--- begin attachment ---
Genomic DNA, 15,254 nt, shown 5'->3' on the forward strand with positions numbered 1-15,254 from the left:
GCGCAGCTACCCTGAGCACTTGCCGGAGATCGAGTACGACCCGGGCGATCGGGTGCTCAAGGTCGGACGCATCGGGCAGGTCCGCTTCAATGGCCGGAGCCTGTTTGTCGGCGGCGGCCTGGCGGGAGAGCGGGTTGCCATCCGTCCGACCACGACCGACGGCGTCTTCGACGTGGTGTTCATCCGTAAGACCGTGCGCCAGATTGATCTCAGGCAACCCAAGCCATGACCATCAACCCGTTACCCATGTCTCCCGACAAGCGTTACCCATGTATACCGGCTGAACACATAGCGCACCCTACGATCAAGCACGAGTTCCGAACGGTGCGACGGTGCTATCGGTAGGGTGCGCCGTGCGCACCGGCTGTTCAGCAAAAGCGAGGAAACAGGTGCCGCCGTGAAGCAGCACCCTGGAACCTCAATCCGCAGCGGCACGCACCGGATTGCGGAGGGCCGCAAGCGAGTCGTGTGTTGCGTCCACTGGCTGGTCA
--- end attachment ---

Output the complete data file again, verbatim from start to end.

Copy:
Genomic DNA, 15,254 nt, shown 5'->3' on the forward strand with positions numbered 1-15,254 from the left:
GCGCAGCTACCCTGAGCACTTGCCGGAGATCGAGTACGACCCGGGCGATCGGGTGCTCAAGGTCGGACGCATCGGGCAGGTCCGCTTCAATGGCCGGAGCCTGTTTGTCGGCGGCGGCCTGGCGGGAGAGCGGGTTGCCATCCGTCCGACCACGACCGACGGCGTCTTCGACGTGGTGTTCATCCGTAAGACCGTGCGCCAGATTGATCTCAGGCAACCCAAGCCATGACCATCAACCCGTTACCCATGTCTCCCGACAAGCGTTACCCATGTATACCGGCTGAACACATAGCGCACCCTACGATCAAGCACGAGTTCCGAACGGTGCGACGGTGCTATCGGTAGGGTGCGCCGTGCGCACCGGCTGTTCAGCAAAAGCGAGGAAACAGGTGCCGCCGTGAAGCAGCACCCTGGAACCTCAATCCGCAGCGGCACGCACCGGATTGCGGAGGGCCGCAAGCGAGTCGTGTGTTGCGTCCACTGGCTGGTCA